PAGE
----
Assessment of the FAO traditional land evaluation methods, a case study: Iranian Land Classification method
Bagheri Bodaghabadi, Mohsen
Masihabadi, M. H.
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Land evaluation is a critical step in land-use planning. Although many methods have been developed since the formulation of the FAO framework for land evaluation, several of the more traditional approaches still remain in widespread use but have not been adequately evaluated. Contrary to more recent land evaluation systems, which need considerable data, these systems only require basic soil and landscape information to provide a general view of land suitability for major types of land use. As the FAO initially presented its qualitative framework for land-use planning, based on two previous methods developed in Iran and Brazil, in this study we assessed the reliability and accuracy of a traditional land evaluation method used in Iran, called land classification for irrigation (LCI), comparing its results with several qualitative and quantitative methods and actual yield values. The results showed that, although simpler than more recently developed methods, LCI provided reliable land suitability classes and also showed good relationships both with other methods analysed and with actual yields. Comparisons between qualitative and quantitative methods produced similar results for common crops (a barley-alfalfa-wheat-fallow rotation). However, these methods performed differently for opportunist crops (such as alfalfa) that are more dependent on income and market conditions than on land characteristics. In this work, we also suggest that using the FAO method to indicate LCI subclasses could help users or managers to recognize limitations for land-use planning.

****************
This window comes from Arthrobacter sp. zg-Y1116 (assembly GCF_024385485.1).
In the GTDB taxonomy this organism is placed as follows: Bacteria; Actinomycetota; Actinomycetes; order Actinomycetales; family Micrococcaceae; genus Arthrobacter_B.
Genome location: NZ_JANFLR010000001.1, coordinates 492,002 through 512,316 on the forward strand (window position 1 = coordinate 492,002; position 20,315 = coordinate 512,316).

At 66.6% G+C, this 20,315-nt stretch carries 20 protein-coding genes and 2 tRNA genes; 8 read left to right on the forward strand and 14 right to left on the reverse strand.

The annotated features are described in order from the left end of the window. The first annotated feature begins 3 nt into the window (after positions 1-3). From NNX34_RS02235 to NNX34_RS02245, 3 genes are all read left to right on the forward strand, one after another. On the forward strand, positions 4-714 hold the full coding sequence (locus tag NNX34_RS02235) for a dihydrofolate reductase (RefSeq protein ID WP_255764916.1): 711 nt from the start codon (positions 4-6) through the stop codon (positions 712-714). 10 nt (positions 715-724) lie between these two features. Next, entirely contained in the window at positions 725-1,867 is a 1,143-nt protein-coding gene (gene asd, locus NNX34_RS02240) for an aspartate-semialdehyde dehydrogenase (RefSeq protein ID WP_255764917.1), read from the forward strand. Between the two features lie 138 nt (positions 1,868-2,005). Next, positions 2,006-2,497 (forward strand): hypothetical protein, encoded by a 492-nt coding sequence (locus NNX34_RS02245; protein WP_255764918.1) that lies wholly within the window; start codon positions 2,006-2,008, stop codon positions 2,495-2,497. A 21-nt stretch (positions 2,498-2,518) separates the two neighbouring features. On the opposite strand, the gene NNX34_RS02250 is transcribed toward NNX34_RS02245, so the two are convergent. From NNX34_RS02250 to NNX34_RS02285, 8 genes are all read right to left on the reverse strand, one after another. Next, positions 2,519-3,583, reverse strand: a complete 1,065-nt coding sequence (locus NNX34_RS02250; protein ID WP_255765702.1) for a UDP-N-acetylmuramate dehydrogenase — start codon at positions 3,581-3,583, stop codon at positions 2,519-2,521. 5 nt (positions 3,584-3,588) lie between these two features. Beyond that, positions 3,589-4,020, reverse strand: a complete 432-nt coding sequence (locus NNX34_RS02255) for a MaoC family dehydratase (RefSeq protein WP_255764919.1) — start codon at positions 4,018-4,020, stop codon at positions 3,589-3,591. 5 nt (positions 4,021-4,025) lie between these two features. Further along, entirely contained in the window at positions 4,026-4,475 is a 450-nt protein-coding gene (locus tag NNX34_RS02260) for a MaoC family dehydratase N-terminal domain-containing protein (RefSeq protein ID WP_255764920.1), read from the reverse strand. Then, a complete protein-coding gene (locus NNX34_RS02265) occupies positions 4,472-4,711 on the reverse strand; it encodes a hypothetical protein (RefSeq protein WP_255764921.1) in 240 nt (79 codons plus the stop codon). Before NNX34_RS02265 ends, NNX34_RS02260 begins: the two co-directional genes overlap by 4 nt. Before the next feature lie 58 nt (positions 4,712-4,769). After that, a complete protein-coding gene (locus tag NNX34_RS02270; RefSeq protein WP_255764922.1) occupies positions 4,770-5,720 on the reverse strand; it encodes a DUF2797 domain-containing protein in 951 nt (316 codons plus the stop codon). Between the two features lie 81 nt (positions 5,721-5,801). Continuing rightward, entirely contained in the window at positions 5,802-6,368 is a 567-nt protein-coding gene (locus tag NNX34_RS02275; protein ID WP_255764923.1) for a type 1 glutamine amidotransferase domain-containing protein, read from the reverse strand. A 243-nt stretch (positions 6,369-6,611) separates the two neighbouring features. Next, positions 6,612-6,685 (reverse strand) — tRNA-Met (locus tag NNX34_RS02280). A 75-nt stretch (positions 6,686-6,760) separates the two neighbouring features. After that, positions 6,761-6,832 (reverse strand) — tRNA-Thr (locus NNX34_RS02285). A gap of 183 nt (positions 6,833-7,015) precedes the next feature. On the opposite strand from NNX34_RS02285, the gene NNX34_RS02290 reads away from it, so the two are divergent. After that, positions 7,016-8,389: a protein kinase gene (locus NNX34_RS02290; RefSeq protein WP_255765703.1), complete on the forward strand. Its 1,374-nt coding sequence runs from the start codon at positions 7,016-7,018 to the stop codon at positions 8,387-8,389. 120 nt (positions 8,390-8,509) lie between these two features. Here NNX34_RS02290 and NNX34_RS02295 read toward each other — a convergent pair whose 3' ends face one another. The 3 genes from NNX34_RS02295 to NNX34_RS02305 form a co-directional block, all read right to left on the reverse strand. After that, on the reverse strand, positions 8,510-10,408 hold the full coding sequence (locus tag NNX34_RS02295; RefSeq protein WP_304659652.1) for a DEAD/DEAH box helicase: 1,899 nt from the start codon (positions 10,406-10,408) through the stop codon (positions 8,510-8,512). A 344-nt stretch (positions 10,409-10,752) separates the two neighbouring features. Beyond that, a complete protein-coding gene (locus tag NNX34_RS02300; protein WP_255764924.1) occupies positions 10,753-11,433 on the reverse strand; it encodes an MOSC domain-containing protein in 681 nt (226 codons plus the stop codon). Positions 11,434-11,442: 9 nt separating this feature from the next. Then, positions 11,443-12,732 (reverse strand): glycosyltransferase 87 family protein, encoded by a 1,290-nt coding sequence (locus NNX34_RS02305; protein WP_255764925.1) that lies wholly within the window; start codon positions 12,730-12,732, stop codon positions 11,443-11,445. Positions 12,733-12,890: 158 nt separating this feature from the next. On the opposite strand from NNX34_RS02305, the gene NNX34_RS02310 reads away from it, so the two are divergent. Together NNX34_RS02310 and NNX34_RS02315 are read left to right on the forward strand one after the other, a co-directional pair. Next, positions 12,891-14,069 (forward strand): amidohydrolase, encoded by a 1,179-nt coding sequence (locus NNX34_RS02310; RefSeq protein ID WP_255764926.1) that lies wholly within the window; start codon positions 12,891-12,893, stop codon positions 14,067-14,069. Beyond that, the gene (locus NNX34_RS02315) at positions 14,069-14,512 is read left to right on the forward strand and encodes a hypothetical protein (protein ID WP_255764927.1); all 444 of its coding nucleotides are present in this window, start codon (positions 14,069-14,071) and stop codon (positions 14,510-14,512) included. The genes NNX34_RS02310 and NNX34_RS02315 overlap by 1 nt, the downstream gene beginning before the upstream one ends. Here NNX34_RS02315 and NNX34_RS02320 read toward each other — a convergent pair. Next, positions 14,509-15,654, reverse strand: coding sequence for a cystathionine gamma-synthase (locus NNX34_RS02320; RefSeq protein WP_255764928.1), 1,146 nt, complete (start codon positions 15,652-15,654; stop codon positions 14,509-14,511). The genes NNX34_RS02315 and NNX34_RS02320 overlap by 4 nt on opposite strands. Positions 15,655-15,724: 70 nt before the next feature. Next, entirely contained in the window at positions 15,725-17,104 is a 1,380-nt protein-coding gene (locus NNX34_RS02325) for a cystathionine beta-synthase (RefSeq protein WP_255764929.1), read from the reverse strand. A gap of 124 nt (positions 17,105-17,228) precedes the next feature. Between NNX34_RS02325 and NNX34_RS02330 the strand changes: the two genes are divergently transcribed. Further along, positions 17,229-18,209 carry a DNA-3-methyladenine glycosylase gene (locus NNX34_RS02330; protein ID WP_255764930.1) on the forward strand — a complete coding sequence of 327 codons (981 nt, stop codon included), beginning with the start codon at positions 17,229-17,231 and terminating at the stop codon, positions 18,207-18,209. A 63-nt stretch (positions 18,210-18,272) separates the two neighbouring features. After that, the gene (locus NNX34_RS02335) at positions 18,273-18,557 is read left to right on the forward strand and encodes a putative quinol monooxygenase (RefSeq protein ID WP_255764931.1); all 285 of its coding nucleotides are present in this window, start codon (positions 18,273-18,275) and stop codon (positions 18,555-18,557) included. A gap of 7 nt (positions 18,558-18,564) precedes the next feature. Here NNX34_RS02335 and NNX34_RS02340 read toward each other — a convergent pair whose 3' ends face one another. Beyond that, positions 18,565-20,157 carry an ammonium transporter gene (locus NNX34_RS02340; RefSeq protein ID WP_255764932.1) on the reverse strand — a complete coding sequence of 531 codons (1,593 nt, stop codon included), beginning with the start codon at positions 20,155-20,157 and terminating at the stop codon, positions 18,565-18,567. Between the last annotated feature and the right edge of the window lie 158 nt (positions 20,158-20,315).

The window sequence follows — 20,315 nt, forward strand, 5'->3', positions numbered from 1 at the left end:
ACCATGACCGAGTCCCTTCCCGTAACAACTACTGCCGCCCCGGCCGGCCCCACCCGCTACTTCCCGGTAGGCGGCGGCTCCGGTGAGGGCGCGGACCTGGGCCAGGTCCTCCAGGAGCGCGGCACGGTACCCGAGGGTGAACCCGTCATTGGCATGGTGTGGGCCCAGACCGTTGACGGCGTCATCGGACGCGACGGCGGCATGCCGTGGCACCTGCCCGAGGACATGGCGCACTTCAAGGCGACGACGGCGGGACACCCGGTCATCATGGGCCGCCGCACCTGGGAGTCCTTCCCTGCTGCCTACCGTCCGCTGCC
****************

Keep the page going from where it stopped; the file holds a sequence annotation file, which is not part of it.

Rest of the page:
Is part ofSoil Use and Management, 2015, vol. 31, num. 3, p. 384-396
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